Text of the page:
Nordland Heritage Park, Sioux Falls
The Nordland Heritage Foundation’s park is on 33rd south of Bergsaker Hall at Augustana College (now University I guess…). The park includes the Beaver Creek Lutheran Church, the Eggers School, the Berdahl-Rolvaag House, and the Rolvaag Writing Cabin. More on the history of the buildings is posted to their website, here. This site is particularly interesting because of the connections between the house and cabin to O.E. Rolvaag, a Norwegian immigrant who made his name as the author of the 1927 novel Giants in the Earth about the immigrant experience on the prairie–it’s a haunting book, not a beach read but quality work. It was the first in a trilogy and he wrote several more, link to Wikipedia bio here.
This post is the second in a series on architects (and some builders) who were residents of South Dakota in order to dig a bit into their lives and work. Some made a bigger impact and/or left a better historical record than others, but we miss something if we only study the biggest names. There are a handful that were only mentioned once and I can’t find anything else about them – maybe I’ll include them in a list at the end… I’ll do my best to restrict these profiles to architects who are now deceased. If any readers have additional information or corrections, please leave a note in the comments!
Hans Becklin was a stone/brick mason in Vermillion who worked on the foundation of the E.H. Willey House and the First Baptist Church there. Becklin was born in about 1846/1848 in Sweden and emigrated to the U.S. in about 1868. In the 1880 census, he was recorded as a farmer living with his mother Lisa in rural Clay County (T94N, R51W). He married in about 1885. He was recorded as a brick mason in the census lists for 1900 and 1910.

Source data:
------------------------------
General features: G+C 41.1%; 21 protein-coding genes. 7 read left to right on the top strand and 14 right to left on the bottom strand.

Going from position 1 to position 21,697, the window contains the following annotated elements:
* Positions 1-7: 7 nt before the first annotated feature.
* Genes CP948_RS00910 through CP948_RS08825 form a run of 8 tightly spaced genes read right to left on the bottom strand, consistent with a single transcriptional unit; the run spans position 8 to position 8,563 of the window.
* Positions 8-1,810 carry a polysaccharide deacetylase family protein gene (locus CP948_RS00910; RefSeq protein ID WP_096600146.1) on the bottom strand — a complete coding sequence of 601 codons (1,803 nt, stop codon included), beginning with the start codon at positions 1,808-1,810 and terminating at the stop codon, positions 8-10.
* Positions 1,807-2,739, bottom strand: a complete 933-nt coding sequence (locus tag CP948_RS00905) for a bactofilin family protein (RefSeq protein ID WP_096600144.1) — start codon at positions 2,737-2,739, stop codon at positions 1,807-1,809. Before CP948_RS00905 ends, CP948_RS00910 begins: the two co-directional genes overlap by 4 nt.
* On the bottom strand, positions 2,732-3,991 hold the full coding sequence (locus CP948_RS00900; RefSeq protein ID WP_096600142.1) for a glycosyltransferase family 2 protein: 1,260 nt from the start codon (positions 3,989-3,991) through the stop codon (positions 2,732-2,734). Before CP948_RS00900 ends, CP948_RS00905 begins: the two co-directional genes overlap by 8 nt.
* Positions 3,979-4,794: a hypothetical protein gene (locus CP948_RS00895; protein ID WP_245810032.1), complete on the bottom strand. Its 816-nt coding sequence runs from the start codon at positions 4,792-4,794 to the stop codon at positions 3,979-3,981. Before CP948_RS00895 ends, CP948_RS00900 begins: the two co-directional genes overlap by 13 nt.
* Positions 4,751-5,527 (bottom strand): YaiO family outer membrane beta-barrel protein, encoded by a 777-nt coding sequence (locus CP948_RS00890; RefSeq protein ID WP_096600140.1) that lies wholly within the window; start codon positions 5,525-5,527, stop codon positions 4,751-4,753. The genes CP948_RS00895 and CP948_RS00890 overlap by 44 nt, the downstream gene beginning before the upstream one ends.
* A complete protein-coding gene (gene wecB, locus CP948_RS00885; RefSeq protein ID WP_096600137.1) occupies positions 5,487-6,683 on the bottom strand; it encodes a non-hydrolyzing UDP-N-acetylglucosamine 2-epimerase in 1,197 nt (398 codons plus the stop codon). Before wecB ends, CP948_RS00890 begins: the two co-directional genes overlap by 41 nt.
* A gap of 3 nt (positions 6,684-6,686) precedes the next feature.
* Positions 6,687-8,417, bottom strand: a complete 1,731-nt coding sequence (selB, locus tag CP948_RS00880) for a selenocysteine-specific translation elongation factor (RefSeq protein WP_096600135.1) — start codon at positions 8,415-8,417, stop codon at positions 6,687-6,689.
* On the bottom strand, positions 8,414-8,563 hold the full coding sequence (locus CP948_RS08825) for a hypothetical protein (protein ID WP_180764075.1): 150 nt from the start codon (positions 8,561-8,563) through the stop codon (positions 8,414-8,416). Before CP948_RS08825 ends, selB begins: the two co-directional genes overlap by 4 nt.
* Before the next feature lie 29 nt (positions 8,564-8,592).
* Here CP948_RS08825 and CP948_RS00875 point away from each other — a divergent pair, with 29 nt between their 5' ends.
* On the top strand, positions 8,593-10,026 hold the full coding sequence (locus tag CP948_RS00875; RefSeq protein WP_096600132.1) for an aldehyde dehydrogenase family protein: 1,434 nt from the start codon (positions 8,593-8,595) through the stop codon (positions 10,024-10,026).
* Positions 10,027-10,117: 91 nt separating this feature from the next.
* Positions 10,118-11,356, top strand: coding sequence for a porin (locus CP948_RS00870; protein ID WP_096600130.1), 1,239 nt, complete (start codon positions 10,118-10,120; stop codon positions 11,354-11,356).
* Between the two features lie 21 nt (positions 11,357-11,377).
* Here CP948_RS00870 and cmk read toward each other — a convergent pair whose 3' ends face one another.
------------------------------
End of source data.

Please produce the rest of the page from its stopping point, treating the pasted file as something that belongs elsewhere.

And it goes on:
Gertrude Stickney Young taught history at South Dakota State College (now University) from 1907 to 1955. A small collection of her papers are held at the H.M. Briggs Library at SDSU, link to their site here (also has a photo posted).
It has been a rewarding life, certainly not a dramatic one — this one of teaching for four decades, this one of attempting to point out helpful patterns for working in the present entanglement of world affairs to be found in a study of good and bad reactions to like problems of other peoples and places…. It has been a life of an observer, an interpreter, not a participant….
To have lived through these decades – a blessed privilege; we hope that we have not altogether abused it.
— “A Study in History for the ‘I Personally Award,'” c.1948, p43.
Background and Education
Gertrude Young was born on September 14, 1883 in Sioux Falls. Her family had a privileged status with the resources to support her education. Her father, Sutton Young, was the first Speaker of the House in the South Dakota legislature. He had come to Sioux Falls in 1881 from a Yankee family in Ohio, working in law and real estate interests. Her mother Emma Stickney Young was born in Ohio, graduated from Oberlin College in 1867, and then taught at a Freedman’s Bureau school in Mississippi for a year and in Ohio schools before marrying Young. In Sioux Falls, Emma taught for a time at the high school there. Mrs. Young set an example of civic engagement for Gertrude in her service to the church, charities, the Women’s Christian Temperance Union, and the Women’s State Board of Charities and Corrections.